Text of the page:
The Gothic and death

The gothic and death is the first ever published study to investigate how the multifarious strands of the Gothic and the concepts of death, dying, mourning, and memorialization – what the Editor broadly refers to as "the Death Question" – have intersected and been configured cross-culturally to diverse ends from the mid-eighteenth century to the present day. Drawing on recent scholarship in Gothic Studies, film theory, Women’s and Gender Studies, and Thanatology Studies, to which fields it seeks to make a valuable contribution, this interdisciplinary collection of fifteen essays by international scholars considers the Gothic’s engagement, by way of its unique necropolitics and necropoetics, with death’s challenges to all systems of meaning, and its relationship to the culturally contingent concepts of memento mori, subjectivity, spectrality, and corporeal transcendence. Attentive to our defamiliarization with death since the advent of enlightened modernity and the death-related anxieties engendered by that transition, The gothic and death combines detailed attention to socio-historical and cultural contexts with rigorous close readings of artistic, literary, televisual, and cinematic works. This surprisingly underexplored area of enquiry is considered by way of such popular and uncanny figures as corpses, ghosts, zombies, and vampires, and across various cultural and literary forms as Graveyard Poetry, Romantic poetry, Victorian literature, nineteenth-century Italian and Russian literature, Anglo-American film and television, contemporary Young Adult fiction, Bollywood film noir, and new media technologies that complicate our ideas of mourning, haunting, and the "afterlife" of the self.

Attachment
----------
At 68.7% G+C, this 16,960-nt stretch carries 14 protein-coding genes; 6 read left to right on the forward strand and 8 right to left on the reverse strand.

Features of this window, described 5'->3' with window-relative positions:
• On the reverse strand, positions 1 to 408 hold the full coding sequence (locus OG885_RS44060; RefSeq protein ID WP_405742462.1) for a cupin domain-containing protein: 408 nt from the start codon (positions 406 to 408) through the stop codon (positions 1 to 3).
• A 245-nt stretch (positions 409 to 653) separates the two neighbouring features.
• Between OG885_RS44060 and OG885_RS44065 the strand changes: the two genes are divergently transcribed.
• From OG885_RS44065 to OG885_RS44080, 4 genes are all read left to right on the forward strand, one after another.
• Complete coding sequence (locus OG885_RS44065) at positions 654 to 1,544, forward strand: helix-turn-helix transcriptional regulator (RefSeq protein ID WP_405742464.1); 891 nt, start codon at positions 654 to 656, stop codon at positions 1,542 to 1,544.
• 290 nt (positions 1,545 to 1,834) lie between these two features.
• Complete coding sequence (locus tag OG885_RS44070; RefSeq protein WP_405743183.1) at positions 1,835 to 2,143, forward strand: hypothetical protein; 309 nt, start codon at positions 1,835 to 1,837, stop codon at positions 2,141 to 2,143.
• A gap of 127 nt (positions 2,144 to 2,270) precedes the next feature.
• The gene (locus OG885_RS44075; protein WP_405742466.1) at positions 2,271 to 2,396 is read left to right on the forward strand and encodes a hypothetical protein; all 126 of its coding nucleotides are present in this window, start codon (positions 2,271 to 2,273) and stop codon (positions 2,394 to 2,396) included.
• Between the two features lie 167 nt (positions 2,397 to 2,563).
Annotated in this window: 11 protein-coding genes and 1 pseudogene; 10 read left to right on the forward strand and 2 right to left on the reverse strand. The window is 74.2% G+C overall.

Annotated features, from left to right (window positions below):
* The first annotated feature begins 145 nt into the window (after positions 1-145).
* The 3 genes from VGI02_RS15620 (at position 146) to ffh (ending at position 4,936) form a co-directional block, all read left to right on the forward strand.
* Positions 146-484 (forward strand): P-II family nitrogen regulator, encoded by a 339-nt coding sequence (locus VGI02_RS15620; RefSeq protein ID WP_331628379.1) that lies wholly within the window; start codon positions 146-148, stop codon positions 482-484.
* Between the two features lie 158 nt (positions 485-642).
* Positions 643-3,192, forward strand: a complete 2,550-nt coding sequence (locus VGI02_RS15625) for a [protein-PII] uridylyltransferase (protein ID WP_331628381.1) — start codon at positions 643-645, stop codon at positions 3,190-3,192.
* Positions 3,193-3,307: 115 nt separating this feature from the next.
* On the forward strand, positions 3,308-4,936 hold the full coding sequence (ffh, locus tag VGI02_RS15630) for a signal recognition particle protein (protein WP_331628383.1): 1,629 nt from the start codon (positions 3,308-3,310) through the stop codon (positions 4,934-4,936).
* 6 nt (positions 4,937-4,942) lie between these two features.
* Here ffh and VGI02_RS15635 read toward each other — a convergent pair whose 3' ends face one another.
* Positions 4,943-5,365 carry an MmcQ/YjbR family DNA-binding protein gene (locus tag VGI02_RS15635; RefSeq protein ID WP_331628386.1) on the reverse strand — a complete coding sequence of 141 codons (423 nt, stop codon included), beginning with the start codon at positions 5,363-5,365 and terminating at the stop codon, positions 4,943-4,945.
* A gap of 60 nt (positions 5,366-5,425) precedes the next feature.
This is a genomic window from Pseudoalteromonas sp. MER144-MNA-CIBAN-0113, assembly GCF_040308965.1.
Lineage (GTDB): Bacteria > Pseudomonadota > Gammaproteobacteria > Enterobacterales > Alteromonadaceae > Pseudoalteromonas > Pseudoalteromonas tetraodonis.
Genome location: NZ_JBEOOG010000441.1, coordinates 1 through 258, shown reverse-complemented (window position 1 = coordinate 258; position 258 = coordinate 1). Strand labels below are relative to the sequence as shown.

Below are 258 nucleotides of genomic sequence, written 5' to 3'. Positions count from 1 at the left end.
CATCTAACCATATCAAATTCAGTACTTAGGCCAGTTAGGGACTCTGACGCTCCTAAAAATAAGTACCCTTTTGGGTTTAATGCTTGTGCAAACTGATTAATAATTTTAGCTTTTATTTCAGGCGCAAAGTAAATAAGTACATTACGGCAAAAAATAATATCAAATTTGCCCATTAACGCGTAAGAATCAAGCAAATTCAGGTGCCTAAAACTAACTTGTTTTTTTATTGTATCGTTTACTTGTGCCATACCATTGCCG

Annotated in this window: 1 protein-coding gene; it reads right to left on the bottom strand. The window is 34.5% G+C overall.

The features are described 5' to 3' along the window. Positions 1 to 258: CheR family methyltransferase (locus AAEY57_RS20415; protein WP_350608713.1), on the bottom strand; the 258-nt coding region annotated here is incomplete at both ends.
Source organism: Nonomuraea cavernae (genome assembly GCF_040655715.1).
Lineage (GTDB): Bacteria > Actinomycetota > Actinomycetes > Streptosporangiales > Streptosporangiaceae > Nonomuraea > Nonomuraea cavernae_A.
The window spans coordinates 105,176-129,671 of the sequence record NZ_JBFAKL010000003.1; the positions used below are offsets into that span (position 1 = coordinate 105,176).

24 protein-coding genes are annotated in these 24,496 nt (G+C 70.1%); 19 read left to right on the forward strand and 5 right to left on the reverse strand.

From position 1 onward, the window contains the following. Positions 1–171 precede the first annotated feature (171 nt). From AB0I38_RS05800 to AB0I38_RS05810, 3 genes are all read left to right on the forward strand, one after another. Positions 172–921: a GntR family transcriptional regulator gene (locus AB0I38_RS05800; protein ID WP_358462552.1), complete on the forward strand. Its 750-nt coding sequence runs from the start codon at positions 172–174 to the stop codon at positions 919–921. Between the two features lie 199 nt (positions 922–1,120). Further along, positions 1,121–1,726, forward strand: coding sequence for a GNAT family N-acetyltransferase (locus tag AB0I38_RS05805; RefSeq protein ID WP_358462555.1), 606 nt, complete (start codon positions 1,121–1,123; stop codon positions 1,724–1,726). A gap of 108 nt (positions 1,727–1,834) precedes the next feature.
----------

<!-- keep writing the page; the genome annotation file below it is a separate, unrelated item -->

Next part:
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Winner of the Allan Lloyd Smith Prize Edited Collections Prize, 2019

 

‘The Gothic and death is an interesting and varied collection that explores many compelling cultural themes through a range of seemingly disparate texts. In doing so, the work achieves a rare unity for an edited collection – attempting perhaps the widest scope it could have, most students or scholars of the Gothic will find something of interest here. The topics of individual essays may not lend themselves immediately to the scholarship of others, but the ideas that run through the collection as a whole will likely speak far more broadly. The highest recommendation for The Gothic and death is that it lends itself to reading as a unified whole, and not merely as a collection of individual essays.'
Richard Gough Thomas
The Dark Arts Journal

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